After leaving his engineering job five years ago, Brooklyn resident Porter Yates became a globe-trotting photographer who has takes portraits of cultures in far-flung Tibetan villages and ramshackle dwellings in India, photos which are gripping in their granular display of daily life. Yates, who is quick to say that his transition from engineer to photographer was not an instant adjustment, is among the finalists to be recognized at this year’s EyeEm Photography Awards in Williamsburg.
As a festival that recognizes advancements in visual communication, EyeEm aims to spur debate about the future of photography. The event hosts talks about where the practice is heading as new concepts like wearable and light field technology influence the medium. There will also be lectures about the efficacy and place of photography in today’s digital media landscape.
Yates is still a relative newbie among the 200,000 applicants EyeEm received over a six week judging period, but for Severin Matusek, EyeEm’s VP of Community and Festival Director, the photographer’s nascent instincts speak to a specific, graphic honesty. “What truly struck us with Porter is his dedication. His photos show an outstanding sensitivity toward the places and people he meets and he’s driven by an unbound curiosity to tell the stories of the cultures he explores,” Mutasek writes in an email.
We recently spoke with Yates about his affinity for travel and the underrepresented cultures he documents around the world.
Brooklyn Magazine: How and why did your interest in communities from around the world develop?
I’ve always loved geography and learning about different places in the world. I used to study and memorize maps and encyclopedias as a kid. I visited Europe in my twenties and always enjoyed the lesser known locales. I find traveling expands my horizons and pushes my limits, so it was a natural progression to start visiting more distant places. I remember feeling overwhelmed the first time I landed in Bangkok; it was so far away and so different from all the other places I had previously visited. I was alone and had no one to talk to about the experience. Now, landing in a new place by myself is routine, as there is a skill to traveling that takes a while to learn, though I still get scammed now and again.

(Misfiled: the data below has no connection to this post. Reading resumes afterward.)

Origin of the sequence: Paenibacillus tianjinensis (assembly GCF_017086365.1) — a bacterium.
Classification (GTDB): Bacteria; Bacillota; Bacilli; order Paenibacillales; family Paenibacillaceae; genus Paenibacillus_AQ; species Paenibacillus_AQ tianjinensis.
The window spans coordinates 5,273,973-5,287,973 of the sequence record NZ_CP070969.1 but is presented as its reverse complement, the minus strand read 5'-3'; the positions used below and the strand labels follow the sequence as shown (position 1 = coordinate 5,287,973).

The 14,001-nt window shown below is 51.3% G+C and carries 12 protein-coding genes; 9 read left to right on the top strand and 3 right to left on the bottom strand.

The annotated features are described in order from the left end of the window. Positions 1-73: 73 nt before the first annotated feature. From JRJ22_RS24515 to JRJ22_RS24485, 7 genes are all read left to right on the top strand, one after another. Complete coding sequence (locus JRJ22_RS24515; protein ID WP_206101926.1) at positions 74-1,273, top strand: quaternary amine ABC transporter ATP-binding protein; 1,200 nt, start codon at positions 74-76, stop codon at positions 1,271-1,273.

What it is it about Tibet that attracts you specifically?
When I first traveled to Tibet in 2013 I had no expectations. I was fortunate to be set up with a great local guide that helped me navigate the country and the culture. He provided tremendous insight into the history of the place and what the current conditions are like. It is an area that is complex and humbling without being overwhelming, and not many places are like that.
You have a background in engineering and briefly worked in the oil industry. At what moment did you decide to change your career and reorient your life?
It was in 2010. I was experiencing a lot of change in my life, and I wasn’t happy with the direction it was heading. Quitting my engineering job was more difficult than I anticipated. It was very hard to walk away from something that I put so much time and effort into. It took me three years to discover photography and to understand that it is a field I want to dedicate myself to. However, I still like the technical details of engineering. I’m currently examining some projects that would incorporate my engineering background with photography.
Was it difficult at any point to reorient your life after establishing a career, especially when it comes to pursuing a profession without much structure
Yes, I still struggle with this. There is something very comforting about a structured routine. When I’m working and shooting abroad I have a strict schedule, usually up before the sun and out after it sets. At home, I work alone and can go a full day without speaking to another person. I am working on balancing the two so my life abroad and at home is not so dichotomous.
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